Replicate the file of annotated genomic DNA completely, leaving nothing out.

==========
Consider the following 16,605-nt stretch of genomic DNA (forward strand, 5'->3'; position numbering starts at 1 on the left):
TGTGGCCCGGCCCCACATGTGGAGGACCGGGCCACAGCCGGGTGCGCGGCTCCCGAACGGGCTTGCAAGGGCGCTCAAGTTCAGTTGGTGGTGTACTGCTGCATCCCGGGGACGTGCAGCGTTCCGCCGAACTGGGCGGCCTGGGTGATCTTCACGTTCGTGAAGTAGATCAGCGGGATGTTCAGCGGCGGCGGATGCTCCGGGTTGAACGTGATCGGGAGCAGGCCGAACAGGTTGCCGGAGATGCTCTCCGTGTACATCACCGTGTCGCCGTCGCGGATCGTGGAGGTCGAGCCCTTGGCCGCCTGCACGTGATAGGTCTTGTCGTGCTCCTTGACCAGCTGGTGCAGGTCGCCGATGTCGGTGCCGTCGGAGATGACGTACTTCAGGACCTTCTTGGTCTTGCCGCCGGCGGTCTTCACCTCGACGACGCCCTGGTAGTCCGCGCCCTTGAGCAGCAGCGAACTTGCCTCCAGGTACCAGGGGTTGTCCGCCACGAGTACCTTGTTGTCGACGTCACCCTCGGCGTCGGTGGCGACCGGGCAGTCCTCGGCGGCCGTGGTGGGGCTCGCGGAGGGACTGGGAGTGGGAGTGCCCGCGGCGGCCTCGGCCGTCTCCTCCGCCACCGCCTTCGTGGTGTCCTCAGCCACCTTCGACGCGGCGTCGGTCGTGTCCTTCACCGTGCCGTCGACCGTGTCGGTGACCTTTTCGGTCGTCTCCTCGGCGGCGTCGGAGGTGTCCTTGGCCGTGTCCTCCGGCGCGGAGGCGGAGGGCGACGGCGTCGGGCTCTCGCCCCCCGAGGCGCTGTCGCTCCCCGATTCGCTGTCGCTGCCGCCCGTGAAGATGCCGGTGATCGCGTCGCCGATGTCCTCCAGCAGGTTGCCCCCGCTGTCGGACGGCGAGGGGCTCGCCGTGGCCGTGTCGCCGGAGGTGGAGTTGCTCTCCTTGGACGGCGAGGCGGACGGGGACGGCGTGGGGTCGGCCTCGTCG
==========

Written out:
Consider the following 16,605-nt stretch of genomic DNA (forward strand, 5'->3'; position numbering starts at 1 on the left):
TGTGGCCCGGCCCCACATGTGGAGGACCGGGCCACAGCCGGGTGCGCGGCTCCCGAACGGGCTTGCAAGGGCGCTCAAGTTCAGTTGGTGGTGTACTGCTGCATCCCGGGGACGTGCAGCGTTCCGCCGAACTGGGCGGCCTGGGTGATCTTCACGTTCGTGAAGTAGATCAGCGGGATGTTCAGCGGCGGCGGATGCTCCGGGTTGAACGTGATCGGGAGCAGGCCGAACAGGTTGCCGGAGATGCTCTCCGTGTACATCACCGTGTCGCCGTCGCGGATCGTGGAGGTCGAGCCCTTGGCCGCCTGCACGTGATAGGTCTTGTCGTGCTCCTTGACCAGCTGGTGCAGGTCGCCGATGTCGGTGCCGTCGGAGATGACGTACTTCAGGACCTTCTTGGTCTTGCCGCCGGCGGTCTTCACCTCGACGACGCCCTGGTAGTCCGCGCCCTTGAGCAGCAGCGAACTTGCCTCCAGGTACCAGGGGTTGTCCGCCACGAGTACCTTGTTGTCGACGTCACCCTCGGCGTCGGTGGCGACCGGGCAGTCCTCGGCGGCCGTGGTGGGGCTCGCGGAGGGACTGGGAGTGGGAGTGCCCGCGGCGGCCTCGGCCGTCTCCTCCGCCACCGCCTTCGTGGTGTCCTCAGCCACCTTCGACGCGGCGTCGGTCGTGTCCTTCACCGTGCCGTCGACCGTGTCGGTGACCTTTTCGGTCGTCTCCTCGGCGGCGTCGGAGGTGTCCTTGGCCGTGTCCTCCGGCGCGGAGGCGGAGGGCGACGGCGTCGGGCTCTCGCCCCCCGAGGCGCTGTCGCTCCCCGATTCGCTGTCGCTGCCGCCCGTGAAGATGCCGGTGATCGCGTCGCCGATGTCCTCCAGCAGGTTGCCCCCGCTGTCGGACGGCGAGGGGCTCGCCGTGGCCGTGTCGCCGGAGGTGGAGTTGCTCTCCTTGGACGGCGAGGCGGACGGGGACGGCGTGGGGTCGGCCTCGTCG